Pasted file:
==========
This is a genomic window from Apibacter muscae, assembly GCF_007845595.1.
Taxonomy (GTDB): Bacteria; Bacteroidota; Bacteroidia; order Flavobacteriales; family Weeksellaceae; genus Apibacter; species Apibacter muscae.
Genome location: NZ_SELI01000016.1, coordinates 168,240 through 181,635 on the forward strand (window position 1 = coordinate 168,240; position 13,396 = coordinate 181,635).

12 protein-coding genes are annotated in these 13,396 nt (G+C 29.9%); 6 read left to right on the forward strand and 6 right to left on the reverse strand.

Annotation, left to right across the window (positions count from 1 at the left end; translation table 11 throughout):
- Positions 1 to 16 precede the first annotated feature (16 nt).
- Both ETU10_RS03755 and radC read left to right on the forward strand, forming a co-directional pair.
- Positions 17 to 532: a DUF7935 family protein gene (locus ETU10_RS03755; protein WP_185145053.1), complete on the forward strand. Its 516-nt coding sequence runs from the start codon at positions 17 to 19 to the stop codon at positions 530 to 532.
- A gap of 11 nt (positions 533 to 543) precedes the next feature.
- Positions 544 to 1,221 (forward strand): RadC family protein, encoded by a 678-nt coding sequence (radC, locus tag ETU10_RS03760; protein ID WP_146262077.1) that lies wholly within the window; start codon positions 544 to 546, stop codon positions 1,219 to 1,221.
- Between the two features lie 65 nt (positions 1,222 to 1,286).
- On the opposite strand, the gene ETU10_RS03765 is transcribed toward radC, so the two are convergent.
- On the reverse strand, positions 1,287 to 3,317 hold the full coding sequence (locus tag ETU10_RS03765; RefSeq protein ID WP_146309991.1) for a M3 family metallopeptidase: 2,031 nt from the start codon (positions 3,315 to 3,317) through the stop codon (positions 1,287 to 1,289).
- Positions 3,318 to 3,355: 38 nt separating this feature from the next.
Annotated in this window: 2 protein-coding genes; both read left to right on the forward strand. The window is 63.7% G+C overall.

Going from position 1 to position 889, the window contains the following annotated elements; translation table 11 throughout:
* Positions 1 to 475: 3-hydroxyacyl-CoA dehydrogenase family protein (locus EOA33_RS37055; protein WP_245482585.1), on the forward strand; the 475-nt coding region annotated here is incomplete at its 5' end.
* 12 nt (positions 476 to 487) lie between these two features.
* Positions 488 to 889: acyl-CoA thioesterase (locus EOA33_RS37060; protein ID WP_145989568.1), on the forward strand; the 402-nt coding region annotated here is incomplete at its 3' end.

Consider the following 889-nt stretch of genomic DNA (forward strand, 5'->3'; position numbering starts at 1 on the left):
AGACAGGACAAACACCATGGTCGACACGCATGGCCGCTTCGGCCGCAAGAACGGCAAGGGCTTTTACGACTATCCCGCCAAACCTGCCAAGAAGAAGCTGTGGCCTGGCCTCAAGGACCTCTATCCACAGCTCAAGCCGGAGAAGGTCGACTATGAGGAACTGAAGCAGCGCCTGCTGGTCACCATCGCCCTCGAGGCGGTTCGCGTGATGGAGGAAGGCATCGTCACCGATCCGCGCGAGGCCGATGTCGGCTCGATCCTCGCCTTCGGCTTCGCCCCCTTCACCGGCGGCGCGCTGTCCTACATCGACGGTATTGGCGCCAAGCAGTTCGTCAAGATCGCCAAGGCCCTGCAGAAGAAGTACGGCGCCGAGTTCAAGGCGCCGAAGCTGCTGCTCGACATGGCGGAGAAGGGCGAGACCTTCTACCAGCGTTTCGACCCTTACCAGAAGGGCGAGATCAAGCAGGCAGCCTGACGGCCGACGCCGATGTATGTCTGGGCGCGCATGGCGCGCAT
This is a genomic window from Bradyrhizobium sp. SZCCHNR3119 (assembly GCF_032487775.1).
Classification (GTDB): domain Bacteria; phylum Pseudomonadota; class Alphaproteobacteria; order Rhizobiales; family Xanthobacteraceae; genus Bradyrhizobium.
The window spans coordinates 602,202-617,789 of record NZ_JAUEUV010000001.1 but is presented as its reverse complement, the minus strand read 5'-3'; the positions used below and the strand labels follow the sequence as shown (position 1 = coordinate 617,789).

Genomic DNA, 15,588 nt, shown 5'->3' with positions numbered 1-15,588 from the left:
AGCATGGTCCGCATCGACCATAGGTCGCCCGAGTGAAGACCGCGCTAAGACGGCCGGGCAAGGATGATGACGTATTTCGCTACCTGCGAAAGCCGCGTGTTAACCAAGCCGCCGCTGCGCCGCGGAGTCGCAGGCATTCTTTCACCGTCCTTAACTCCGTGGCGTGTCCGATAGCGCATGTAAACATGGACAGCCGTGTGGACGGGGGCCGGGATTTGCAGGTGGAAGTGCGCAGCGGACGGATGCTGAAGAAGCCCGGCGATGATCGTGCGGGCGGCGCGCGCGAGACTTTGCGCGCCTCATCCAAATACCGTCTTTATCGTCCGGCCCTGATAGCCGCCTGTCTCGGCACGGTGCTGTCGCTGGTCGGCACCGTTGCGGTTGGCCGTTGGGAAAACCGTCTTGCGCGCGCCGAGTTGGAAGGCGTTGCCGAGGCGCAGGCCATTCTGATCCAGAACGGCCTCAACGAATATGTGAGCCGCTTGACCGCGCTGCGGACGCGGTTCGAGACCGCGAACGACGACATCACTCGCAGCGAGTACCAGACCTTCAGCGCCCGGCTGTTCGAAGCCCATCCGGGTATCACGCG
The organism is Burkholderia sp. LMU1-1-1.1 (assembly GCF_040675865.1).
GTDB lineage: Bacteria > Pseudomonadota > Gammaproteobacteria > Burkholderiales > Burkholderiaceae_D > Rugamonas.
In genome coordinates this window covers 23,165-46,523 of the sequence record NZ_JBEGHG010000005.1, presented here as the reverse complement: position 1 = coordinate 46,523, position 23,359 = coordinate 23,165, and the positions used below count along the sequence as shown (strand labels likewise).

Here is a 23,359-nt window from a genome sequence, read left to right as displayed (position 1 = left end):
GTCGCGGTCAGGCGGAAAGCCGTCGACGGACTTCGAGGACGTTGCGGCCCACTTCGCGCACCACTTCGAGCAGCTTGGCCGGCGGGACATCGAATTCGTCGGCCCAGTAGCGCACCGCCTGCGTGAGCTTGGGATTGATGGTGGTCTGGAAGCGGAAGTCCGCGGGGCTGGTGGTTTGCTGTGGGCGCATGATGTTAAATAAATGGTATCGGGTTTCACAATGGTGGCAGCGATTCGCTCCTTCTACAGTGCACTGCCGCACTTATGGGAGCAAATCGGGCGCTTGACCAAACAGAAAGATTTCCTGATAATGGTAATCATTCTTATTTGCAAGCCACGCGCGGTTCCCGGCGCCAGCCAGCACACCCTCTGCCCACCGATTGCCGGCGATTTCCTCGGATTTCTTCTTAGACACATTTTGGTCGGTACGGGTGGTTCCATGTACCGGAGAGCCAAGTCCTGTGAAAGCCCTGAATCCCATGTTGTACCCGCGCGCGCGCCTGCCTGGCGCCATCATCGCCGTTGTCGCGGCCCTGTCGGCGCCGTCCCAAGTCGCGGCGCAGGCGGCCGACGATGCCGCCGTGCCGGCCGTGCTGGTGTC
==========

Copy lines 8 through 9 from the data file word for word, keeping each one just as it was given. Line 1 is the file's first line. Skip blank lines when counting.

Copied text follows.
- Positions 17 to 532: a DUF7935 family protein gene (locus ETU10_RS03755; protein WP_185145053.1), complete on the forward strand. Its 516-nt coding sequence runs from the start codon at positions 17 to 19 to the stop codon at positions 530 to 532.
- A gap of 11 nt (positions 533 to 543) precedes the next feature.